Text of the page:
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Miami-Dade Fire Rescue Begins "Rolling Brownouts"

MIAMI (CBSMiami) – In an effort to save money this year, Miami-Dade Fire Rescue has begun 'rolling brownouts'.

On Monday, at least 10 fire engines and emergency vehicles were taken out of service from Homestead to North Miami.

The county plans to randomly shut down different trucks at different stations for a 24 hour period until the start of the new budget year on October 1st.The fire fighters who normally work on the truck that is taken out of service will be assigned to different stations where fire fighters have called out sick.

By doing this, the department will not have to pay overtime to cover sick personnel.

Rowan Taylor, president of the International Association of Fire Fighters Local 1403, said by taking 10 units out of service, the county has put residents at risk.

"We have a serious concern about the safety of the community today," said Taylor. "If you have an emergency in your community, that could mean the difference between life and death."

The county said if the units were left in service the fire rescue department would end the year in the 'red' which they are not allowed to do under state law.

Last week, in a move unrelated to the brownouts, Mayor Carlos Gimenez recommended and the commission approved a budget which did not include an increase in the property tax rate.

Gimenez proposed closing a $50 million shortfall by laying-off 149 fire rescue workers and taking six fire units out of service. The county would also close more than 20 library locations and eliminating 250 library workers.

The units being taken out of service during the rolling brownouts are not the ones targeted for closure under the proposed budget.

The mayor and the commission have an eight day window to reconsider an increase in the tax rate and preserve fire services at their current level.

"We ask the community to reach out to commissioners, reach out to the mayor. They have another opportunity to resolve this," said Taylor.

"This is a budgetary issue. You saw that, what we all saw last week. We were given a mandate and because of that mandate this is the result of it," said Miami-Dade Assistant Fire Chief Louie Fernandez.

Taylor added that if money can't be found to stop the closures, it will drastically slow down response times to some parts of the county.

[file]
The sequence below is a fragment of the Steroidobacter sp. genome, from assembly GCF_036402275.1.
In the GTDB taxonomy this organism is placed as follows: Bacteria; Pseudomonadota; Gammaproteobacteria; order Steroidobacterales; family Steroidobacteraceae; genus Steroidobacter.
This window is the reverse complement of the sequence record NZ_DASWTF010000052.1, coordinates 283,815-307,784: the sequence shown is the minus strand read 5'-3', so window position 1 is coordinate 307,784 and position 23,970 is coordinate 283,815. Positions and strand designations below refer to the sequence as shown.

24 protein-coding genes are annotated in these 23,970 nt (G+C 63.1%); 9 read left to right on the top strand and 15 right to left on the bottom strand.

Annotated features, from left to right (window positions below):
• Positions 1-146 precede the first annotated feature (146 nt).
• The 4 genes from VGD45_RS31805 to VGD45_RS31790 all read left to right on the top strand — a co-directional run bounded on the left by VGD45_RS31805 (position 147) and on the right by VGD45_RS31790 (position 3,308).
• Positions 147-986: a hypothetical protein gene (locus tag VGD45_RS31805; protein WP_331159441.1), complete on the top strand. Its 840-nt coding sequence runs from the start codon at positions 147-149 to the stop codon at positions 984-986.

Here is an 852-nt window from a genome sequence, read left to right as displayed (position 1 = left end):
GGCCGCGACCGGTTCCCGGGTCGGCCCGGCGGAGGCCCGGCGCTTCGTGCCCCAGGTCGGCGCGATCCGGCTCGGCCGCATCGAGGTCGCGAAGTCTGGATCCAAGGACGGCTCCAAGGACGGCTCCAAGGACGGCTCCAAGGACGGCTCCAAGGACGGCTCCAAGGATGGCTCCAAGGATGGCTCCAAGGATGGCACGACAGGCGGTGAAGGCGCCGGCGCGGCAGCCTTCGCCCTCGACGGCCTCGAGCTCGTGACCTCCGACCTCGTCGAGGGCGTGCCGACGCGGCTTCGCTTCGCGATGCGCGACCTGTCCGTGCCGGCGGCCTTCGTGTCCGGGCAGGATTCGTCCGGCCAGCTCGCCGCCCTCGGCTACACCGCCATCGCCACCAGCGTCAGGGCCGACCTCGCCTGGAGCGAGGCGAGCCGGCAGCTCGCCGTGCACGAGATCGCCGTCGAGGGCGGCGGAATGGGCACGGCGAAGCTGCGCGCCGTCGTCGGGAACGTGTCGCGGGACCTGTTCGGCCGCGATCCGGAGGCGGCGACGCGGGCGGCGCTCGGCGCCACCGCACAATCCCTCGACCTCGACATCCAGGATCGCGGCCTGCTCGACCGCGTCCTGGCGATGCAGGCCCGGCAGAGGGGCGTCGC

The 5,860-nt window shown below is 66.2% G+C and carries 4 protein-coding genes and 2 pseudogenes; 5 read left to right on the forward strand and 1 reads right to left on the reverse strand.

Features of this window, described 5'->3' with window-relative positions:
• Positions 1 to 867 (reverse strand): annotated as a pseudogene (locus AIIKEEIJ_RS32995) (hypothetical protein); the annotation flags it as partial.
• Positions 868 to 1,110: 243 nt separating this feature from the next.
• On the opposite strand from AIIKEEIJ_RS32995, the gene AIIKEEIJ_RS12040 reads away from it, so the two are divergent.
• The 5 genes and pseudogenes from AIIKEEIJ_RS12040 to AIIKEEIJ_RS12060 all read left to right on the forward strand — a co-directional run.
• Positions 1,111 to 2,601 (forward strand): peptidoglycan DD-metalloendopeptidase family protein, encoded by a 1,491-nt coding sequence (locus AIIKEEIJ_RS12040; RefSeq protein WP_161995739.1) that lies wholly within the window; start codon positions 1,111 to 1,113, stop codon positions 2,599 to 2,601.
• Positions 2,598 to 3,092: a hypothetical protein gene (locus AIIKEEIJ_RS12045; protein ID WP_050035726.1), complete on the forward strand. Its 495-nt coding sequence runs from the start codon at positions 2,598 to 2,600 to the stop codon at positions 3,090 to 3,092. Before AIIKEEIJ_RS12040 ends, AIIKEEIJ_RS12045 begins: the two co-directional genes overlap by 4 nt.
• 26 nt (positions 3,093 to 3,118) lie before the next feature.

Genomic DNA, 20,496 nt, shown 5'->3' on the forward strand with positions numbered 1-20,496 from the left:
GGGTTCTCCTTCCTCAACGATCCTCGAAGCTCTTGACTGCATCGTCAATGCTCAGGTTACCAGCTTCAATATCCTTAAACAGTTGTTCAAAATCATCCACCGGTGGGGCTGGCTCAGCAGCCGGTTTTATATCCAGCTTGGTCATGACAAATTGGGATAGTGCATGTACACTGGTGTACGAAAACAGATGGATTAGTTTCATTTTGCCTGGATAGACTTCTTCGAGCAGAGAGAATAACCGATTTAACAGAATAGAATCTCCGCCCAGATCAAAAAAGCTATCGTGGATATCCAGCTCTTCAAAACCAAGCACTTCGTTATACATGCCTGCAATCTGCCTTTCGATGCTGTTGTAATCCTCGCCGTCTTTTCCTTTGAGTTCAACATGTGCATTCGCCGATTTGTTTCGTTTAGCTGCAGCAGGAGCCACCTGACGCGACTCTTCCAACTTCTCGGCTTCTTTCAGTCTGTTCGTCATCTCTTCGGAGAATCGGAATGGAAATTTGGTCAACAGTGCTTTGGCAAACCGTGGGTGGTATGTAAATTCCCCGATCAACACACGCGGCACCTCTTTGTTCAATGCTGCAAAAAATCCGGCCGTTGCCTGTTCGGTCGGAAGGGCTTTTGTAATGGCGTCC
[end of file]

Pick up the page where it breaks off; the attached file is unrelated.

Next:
"If that fire station is closed and your grandmother is having chest pains, it's going to take us 10, maybe 15 minutes to get there because we have to come from another territory," firefighter Alexander Munoz told CBS 4's Lauren Pastrana.

Munoz was one of dozens of firefighters who gathered in protest at Fire Station 64 in MiamiLakes Monday evening.

Miami-Dade Fire Rescue Captain Maria Chin said the brownouts hit close to home.

"My mother lives in the county. Today, she lives in a territory, North Miami, that does not have fire rescue service," Chin said. "So God forbid something happens to her or anybody in the neighborhood."

Miami Lakes Mayor Michael Pizzi said he was unaware of the closure of station 64 in west MiamiLakes until the media alerted him.

In a letter from Pizzi to Miami-Dade Mayor Carlos Gimenez obtained by CBS 4 News, Pizzi said he had been bombarded with questions and concerns from residents.

"While I agree with maintaining a flat tax rate, the key to good government is to keep taxes low without sacrificing public safety," Pizzi wrote.

The tax rate issue will come into play for the next fiscal year.

Pizzi's colleague, Miami Lakes Councilman Nelson Rodriguez stopped by the protest to show his support.

"United is our council, united is our mayor to back you guys up," Rodriguez said to a round of applause. "Public safety cannot be touched and I urge the mayor of DadeCounty to find the money to keep these stations open," Rodriguez, a firefighter himself, explained.

He said the brownouts are a recipe for disaster.

"When one of our trucks is shut down and the other truck broke down, here we have the worst case scenario happening in MiamiLakes on day  number one of these brownouts," he said. 'It could affect my family. It could affect any family in Miami Lakes."

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